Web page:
“While these positions may sound like the perfect job for the social media evangelist in your organization â€“ moderate forums, write blog posts, garden the wiki, give briefings about social media, develop user adoption strategies, answer user questions, monitor and analyze user activity â€“ the internal community manager actually wears many other hats, some of which arenâ€™t nearly as fun and exciting, and many of which arenâ€™t going to be high on the wish list of potential candidates. Letâ€™s take a look at the many hats of the internal community manager:”
Referee â€“ When someone posts a link to a political article and the conversation is starts to devolve into partisan name-calling and vitriol, guess who gets to be the one to steer the conversation back toward professionalism and healthy debate?
Ombudsman â€“ When the community starts complaining about the speed, reliability, or accessibility of the platform, you need to be the one to bring up those concerns with the developers and push to get these issues fixed.
Party Promoter â€“ Know that guy passing out flyers outside the club you walked past earlier today? Yeah, thatâ€™s going to be you.
Teacher â€“ Ever try to teach someone to change their golf swing after theyâ€™ve been doing it the same way for 20 years? Get ready for a lot more of that feeling.
Inspirational Leader â€“ You will not have enough hours in the day to do everything you want. You cannot possibly garden the wiki, write your blog posts, moderate all of the forums, stay active on Yammer, run your metrics reports and do everything else a community manager is asked to do by yourself. Youâ€™re going to need to identify others in the community to help you, and oh by the way, youâ€™ll need to get them to buy into your approach and do the work but you wonâ€™t have any actual authority and theyâ€™ll all have other jobs too.
Help Desk â€“ When the WYSIWYG editor on the blogs isnâ€™t working right, guess who the users are going to call? The answer isnâ€™t the help(less) desk. Itâ€™s you. Youâ€™re going to receive emails, Yams, phone calls, and IMs from everyone asking for your help because youâ€™re the person they see most often and using the platform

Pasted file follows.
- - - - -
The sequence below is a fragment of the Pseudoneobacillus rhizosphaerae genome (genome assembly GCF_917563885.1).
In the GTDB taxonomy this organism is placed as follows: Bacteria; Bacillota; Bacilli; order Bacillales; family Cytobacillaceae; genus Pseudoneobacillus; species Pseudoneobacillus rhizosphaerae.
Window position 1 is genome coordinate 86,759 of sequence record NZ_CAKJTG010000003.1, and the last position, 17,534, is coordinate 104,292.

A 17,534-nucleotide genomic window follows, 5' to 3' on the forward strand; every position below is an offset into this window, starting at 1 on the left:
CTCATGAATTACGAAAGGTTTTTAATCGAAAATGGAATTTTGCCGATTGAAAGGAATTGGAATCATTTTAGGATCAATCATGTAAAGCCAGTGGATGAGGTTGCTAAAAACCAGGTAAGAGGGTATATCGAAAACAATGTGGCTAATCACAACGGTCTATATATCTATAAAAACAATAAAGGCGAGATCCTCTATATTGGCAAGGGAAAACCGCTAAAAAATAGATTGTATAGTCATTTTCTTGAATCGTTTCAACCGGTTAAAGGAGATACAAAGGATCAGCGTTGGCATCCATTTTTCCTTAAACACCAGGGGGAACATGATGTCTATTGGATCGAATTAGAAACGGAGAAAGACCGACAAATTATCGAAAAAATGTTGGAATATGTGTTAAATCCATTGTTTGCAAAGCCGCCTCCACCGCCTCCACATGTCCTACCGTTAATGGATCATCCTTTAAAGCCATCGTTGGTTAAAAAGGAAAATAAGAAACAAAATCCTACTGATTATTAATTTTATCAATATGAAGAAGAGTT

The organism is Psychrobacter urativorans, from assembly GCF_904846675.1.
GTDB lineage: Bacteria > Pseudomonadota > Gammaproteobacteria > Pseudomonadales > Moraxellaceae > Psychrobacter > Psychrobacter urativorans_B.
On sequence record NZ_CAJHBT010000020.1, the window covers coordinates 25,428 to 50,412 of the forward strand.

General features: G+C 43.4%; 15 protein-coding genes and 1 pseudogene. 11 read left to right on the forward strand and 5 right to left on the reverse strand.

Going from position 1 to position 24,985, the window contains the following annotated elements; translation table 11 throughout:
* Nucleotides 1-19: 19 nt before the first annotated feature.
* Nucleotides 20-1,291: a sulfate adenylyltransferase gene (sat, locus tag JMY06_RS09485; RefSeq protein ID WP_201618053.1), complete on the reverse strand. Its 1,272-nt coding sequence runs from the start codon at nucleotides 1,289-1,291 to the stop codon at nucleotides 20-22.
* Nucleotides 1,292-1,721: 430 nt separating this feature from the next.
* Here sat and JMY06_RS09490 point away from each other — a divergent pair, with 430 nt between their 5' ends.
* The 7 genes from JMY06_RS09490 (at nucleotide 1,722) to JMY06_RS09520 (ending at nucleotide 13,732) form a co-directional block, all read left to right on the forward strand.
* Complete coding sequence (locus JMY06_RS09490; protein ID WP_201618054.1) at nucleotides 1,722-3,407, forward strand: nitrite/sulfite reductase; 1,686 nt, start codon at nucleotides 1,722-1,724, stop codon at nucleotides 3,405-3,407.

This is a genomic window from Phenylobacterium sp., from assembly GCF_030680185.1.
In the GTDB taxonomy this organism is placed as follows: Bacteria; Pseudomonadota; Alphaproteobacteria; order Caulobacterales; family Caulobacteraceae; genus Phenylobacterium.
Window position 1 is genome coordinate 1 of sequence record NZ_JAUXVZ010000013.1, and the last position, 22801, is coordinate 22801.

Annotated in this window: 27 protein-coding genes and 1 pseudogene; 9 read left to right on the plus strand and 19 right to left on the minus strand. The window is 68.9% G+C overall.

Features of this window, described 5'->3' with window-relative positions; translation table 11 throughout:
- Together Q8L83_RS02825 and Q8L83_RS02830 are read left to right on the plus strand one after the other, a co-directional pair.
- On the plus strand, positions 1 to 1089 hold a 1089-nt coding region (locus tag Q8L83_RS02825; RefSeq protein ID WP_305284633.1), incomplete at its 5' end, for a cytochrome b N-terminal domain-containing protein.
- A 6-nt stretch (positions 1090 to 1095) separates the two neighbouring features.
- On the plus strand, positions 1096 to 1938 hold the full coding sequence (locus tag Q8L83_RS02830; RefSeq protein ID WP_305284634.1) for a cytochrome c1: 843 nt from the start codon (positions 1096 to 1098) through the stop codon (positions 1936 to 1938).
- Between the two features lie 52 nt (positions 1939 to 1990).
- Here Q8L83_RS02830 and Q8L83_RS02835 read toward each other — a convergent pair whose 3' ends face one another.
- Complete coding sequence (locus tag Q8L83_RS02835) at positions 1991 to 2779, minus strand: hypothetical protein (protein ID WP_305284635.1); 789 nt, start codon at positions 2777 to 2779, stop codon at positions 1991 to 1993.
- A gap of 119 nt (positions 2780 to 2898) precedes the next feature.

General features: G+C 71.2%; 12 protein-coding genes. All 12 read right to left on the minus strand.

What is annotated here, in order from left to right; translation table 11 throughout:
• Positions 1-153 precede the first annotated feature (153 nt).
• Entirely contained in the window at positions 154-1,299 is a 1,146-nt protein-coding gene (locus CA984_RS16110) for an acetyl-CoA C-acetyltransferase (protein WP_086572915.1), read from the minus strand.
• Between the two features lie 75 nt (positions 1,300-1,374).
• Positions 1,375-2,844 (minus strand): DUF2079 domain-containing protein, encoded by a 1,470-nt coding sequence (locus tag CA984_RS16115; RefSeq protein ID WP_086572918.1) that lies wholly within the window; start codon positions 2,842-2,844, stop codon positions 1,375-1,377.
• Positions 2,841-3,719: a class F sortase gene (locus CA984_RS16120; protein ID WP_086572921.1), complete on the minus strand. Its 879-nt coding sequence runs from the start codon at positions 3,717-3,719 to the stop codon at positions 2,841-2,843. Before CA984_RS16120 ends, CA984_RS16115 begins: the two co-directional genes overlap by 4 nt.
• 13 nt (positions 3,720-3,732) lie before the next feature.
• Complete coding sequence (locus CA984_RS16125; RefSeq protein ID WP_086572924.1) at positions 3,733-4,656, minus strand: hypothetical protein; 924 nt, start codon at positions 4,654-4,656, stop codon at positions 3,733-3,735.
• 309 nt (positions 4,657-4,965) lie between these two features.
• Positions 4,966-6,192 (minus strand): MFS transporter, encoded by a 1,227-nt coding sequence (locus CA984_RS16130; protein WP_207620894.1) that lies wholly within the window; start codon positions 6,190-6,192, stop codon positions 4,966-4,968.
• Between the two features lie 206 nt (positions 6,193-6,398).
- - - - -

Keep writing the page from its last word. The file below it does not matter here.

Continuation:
Psychiatrist â€“ When that executive starts a blog and no one reads it or comments on it, you have to be ready to go into full out touchy-feely mode and help reassure him/her, manage their expectations, give them some tips and tricks, and build their self-esteem back up so that they will continue being active.
Troublemaker – Work conversations can get pretty boring â€“ a community filled with blog posts about your revisions to the TPS reports arenâ€™t exactly going to elicit a lot of conversation. You will have to be the one who can start start and manage difficult conversations with the community
Cheerleader â€“ When community members use the platform in the right way and/or contributes something really valuable, you need to be the first one to share it as far and wide as possible.
Project Manager â€“ These communities donâ€™t build themselves. Youâ€™re going to be responsible for creating and delivering all kinds of reports, briefings, fact sheets, and metrics and youâ€™re going to need a plan for how to meet those deadlines and still engage with the community itself.
Writer – Every community platform has some sort of front page along with some static â€œAbout this communityâ€ type of content. You need to be able to write that content in a way thatâ€™s professional yet informal enough that people will still read it.
Janitor – When you open up your local shared drive, youâ€™re likely to see 47 different version of the same document, hopefully, with one of those containing a big FINAL in the filename. The old version are good to keep around just in case, but all theyâ€™re really doing is cluttering up the folder and making it difficult to find anything.
“â€˜Manufacturing 2.0â€™ is a radical shift already underway, and many key elements are taking shape. As technologies and business models evolve, we have an opportunity in the US to create and own the future of manufacturing. That means the opportunity for a resurgence of US manufacturing, creating big changes in the economy and revitalizing US cities across the country.”